> 
> and then my software would convert that to;
> 
> HELO marks-email-gateway.markbaker.ca
> MAIL FROM: distobj@acm.org
> RCPT TO: skw@hplb.hpl.hp.com
> DATA
> [headers..]
> <env:Envelope xmlns:env="http://www.w3.org/2001/12/soap-envelope" >
>  <env:Body>
>  Hi Stuart, how are you?
>  </env:Body>
> </env:Envelope>
> .
> 
> That's what a SOAP HTTP/SMTP gateway would do.  The value of SOAP as a
> protocol here is the extended end-to-end model; that I could include
> extension headers that I require that your end understand (assuming
> your receiving SMTP processor dispatches on one of the headers we
> included - note to self, see what email binding does here).

So... in this example, what goes in the HTTP POST response? How long does
the gateway wait to decide?

What happens if the email system spits out a delivery failure message eg.
been trying to deliver for 3 days and will keep going for another 8 days?

As it happens i think that the one-way message with causality/correlation
that we ended up with in the AM is very powerful, much more powerful than
the request/response pattern that we currently have in the spec.

> > > For sure, and I'd rather not have to enumerate these.  That's why I
> > > think it's easiest to use broad strokes and say that *if* a response
> > > includes a body *and* uses any 4xx or 5xx response code, then it is a
> > > fault ...
> > 
> > So wrt 4xx status codes, 2616 states:
> > 
> > <quote>
> >    Except when responding to a HEAD request,
> >    the server SHOULD include an entity containing an explanation of the
> >    error situation, and whether it is a temporary or permanent
> >    condition. These status codes are applicable to any request method.
> >    User agents SHOULD display any included entity to the user.
> > </quote>
> > 
> > I think that there is a mismatch of expectations here if the entity body
is
> > a SOAP fault ;-)
> 
> How so?  You mean the "display" bit?  It's not hard to build a browser
> plug-in, or an intermediary, that could display a fault.

Yes... the display bit, there was a smilie there. But it is symptomatic of
the human-centred nature of the HTTP based Web (that's not critiscism). HTTP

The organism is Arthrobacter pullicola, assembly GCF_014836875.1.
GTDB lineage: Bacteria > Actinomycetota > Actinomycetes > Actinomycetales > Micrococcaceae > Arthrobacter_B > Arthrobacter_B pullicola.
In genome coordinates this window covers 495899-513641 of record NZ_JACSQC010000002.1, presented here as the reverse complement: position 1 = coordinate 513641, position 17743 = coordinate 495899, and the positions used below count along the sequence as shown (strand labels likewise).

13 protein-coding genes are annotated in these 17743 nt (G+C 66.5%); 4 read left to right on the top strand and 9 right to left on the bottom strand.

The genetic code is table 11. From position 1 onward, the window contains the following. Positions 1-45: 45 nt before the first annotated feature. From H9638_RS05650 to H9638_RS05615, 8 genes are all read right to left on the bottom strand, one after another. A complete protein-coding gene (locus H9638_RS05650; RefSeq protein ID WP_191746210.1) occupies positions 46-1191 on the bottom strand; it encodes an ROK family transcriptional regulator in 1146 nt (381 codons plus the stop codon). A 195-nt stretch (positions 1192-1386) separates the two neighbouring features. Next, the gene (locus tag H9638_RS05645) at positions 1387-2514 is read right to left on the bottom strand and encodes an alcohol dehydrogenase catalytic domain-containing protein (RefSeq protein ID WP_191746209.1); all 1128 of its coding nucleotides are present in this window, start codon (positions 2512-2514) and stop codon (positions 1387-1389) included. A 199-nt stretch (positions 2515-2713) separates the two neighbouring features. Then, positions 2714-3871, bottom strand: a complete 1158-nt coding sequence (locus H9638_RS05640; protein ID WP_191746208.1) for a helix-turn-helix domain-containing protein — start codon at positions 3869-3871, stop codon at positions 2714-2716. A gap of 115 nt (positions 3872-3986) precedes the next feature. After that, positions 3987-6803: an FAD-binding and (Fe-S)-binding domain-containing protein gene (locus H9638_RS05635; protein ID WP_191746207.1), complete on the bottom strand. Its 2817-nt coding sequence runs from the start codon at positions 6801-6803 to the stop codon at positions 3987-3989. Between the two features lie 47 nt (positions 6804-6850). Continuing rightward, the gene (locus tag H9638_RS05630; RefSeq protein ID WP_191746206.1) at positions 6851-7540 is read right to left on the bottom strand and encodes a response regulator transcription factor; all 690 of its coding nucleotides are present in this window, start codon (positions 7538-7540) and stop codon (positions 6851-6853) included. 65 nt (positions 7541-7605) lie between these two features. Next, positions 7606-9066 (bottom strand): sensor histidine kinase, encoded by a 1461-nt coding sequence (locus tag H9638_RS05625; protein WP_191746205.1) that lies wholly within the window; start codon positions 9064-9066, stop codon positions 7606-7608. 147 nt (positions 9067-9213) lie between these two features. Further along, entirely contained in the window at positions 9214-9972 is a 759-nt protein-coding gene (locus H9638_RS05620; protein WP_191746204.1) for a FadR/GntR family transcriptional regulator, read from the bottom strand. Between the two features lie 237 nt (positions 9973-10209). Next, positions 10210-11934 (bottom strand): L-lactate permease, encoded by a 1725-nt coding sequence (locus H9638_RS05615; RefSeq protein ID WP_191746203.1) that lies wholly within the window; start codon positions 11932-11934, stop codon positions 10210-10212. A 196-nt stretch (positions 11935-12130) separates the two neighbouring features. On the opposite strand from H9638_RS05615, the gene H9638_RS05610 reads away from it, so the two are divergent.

is full of sensitivity for the human client of the web... which is a good
thing for human clients, but a little more problematic for machine clients
(for extended information beyond the status code).
> 
> > > I agree that there are different POVs, and that MUST is the right
> > > conformance level here, but that still doesn't say what the
> > > authoritative determinant of a fault is.
> > 
> > Well, it would say that one party is non-compliant... ie is broken. They
are
> > in error. If you proceed at all, proceed with caution. Maybe throw your
> > hands up in horror and refuse to play because you have received
something
> > invalid... as broken as badly formed XML.
> >
> > One could produce a ruling one way or the other for these non-conformant
> > cases, but which way to make the rule is open to debate. 
> 
> Hmm.. But there's no "parties" here, it's a single message that asserts
> two conflicting things; "I'm a fault", "I'm not a fault".

Ok.... there are four cases and I focussed on the wrong case (FIM=fault in
message; FRP=Fault reported by underlying protocol):

	FIM	FRP
	0	0	Clearly no fault!
	0	1	In consistency=>non-conformant message creator.
	1	1	Clearly a fault!
	1	0	see below.

Personnally, I think I would prefer the quotedness of the fault to be
apparent within the message itself in which case I would regard this last
case as non-conformant ie. if there is an unquoted fault in the message, its
a fault and if the fault is quoted (wrapped) then overall the message is not
a fault.

I suspect that your preference would be to make the FRP authorative, as a
means to quote faults rather than assert them.

> Are you suggesting that a fault be generated if such a fault is
> received?

Melt-down warning... ;-)... definitely not.

> MB
> -- 
> Mark Baker, Chief Science Officer, Planetfred, Inc.
> Ottawa, Ontario, CANADA.      mbaker@planetfred.com
> http://www.markbaker.ca   http://www.planetfred.com

Stuart
Received on Tuesday, 5 March 2002 12:49:58 GMT